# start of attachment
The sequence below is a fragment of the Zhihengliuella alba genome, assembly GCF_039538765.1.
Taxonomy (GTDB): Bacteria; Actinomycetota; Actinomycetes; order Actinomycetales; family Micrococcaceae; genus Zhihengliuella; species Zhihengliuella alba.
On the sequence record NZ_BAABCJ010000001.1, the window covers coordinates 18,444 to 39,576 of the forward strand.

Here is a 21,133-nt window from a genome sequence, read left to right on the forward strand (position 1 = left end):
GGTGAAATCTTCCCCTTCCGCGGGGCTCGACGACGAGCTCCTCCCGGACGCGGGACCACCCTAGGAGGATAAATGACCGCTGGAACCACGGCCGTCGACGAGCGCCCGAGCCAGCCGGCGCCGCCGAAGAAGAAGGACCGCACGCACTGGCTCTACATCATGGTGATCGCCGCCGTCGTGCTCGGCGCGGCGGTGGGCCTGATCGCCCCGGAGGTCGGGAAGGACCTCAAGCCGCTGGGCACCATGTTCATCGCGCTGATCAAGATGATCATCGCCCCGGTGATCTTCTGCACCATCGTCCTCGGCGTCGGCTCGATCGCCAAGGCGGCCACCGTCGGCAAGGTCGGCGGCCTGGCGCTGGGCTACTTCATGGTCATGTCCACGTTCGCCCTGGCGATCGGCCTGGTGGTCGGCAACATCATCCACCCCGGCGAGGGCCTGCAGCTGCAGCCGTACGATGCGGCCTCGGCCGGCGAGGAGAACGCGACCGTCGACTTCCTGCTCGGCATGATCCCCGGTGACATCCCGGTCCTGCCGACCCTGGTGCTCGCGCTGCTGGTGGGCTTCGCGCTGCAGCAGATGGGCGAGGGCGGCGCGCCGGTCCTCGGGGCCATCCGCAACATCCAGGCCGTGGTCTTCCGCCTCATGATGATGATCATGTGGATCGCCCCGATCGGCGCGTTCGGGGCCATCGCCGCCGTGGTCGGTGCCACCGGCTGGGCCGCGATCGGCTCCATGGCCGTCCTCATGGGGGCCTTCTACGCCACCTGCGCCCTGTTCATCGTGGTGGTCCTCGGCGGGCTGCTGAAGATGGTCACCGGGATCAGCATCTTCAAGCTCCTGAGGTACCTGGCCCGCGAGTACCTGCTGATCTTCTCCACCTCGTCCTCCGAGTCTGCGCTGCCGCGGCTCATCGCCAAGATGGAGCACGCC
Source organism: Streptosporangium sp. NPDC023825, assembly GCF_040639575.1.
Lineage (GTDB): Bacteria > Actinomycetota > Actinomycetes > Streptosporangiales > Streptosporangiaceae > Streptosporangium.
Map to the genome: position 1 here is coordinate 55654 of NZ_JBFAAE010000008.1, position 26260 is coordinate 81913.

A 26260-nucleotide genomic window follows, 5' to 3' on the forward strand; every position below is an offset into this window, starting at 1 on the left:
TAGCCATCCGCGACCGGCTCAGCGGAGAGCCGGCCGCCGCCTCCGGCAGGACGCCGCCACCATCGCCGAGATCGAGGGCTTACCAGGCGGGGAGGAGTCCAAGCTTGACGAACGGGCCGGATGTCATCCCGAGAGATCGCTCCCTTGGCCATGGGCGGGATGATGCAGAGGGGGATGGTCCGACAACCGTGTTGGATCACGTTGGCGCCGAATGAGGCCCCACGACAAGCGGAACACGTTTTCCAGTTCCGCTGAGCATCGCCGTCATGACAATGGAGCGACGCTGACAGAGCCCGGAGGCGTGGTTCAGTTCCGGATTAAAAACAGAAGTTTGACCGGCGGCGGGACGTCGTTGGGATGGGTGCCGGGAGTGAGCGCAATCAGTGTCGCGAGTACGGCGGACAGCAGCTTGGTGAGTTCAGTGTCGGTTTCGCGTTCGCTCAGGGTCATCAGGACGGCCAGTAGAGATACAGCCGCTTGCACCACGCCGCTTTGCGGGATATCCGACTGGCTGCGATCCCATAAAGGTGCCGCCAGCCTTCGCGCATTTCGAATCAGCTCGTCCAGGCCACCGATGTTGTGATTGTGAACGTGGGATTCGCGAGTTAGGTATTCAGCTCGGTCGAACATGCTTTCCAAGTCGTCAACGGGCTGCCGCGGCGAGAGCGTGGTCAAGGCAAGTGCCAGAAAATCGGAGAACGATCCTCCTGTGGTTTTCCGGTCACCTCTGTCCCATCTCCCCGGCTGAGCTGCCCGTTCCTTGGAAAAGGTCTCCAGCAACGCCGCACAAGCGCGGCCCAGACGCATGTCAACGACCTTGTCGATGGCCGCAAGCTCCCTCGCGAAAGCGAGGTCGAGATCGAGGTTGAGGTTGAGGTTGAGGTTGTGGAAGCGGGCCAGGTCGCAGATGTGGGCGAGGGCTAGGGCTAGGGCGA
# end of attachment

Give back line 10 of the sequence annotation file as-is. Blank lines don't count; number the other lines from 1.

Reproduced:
TAGCCATCCGCGACCGGCTCAGCGGAGAGCCGGCCGCCGCCTCCGGCAGGACGCCGCCACCATCGCCGAGATCGAGGGCTTACCAGGCGGGGAGGAGTCCAAGCTTGACGAACGGGCCGGATGTCATCCCGAGAGATCGCTCCCTTGGCCATGGGCGGGATGATGCAGAGGGGGATGGTCCGACAACCGTGTTGGATCACGTTGGCGCCGAATGAGGCCCCACGACAAGCGGAACACGTTTTCCAGTTCCGCTGAGCATCGCCGTCATGACAATGGAGCGACGCTGACAGAGCCCGGAGGCGTGGTTCAGTTCCGGATTAAAAACAGAAGTTTGACCGGCGGCGGGACGTCGTTGGGATGGGTGCCGGGAGTGAGCGCAATCAGTGTCGCGAGTACGGCGGACAGCAGCTTGGTGAGTTCAGTGTCGGTTTCGCGTTCGCTCAGGGTCATCAGGACGGCCAGTAGAGATACAGCCGCTTGCACCACGCCGCTTTGCGGGATATCCGACTGGCTGCGATCCCATAAAGGTGCCGCCAGCCTTCGCGCATTTCGAATCAGCTCGTCCAGGCCACCGATGTTGTGATTGTGAACGTGGGATTCGCGAGTTAGGTATTCAGCTCGGTCGAACATGCTTTCCAAGTCGTCAACGGGCTGCCGCGGCGAGAGCGTGGTCAAGGCAAGTGCCAGAAAATCGGAGAACGATCCTCCTGTGGTTTTCCGGTCACCTCTGTCCCATCTCCCCGGCTGAGCTGCCCGTTCCTTGGAAAAGGTCTCCAGCAACGCCGCACAAGCGCGGCCCAGACGCATGTCAACGACCTTGTCGATGGCCGCAAGCTCCCTCGCGAAAGCGAGGTCGAGATCGAGGTTGAGGTTGAGGTTGAGGTTGTGGAAGCGGGCCAGGTCGCAGATGTGGGCGAGGGCTAGGGCTAGGGCGA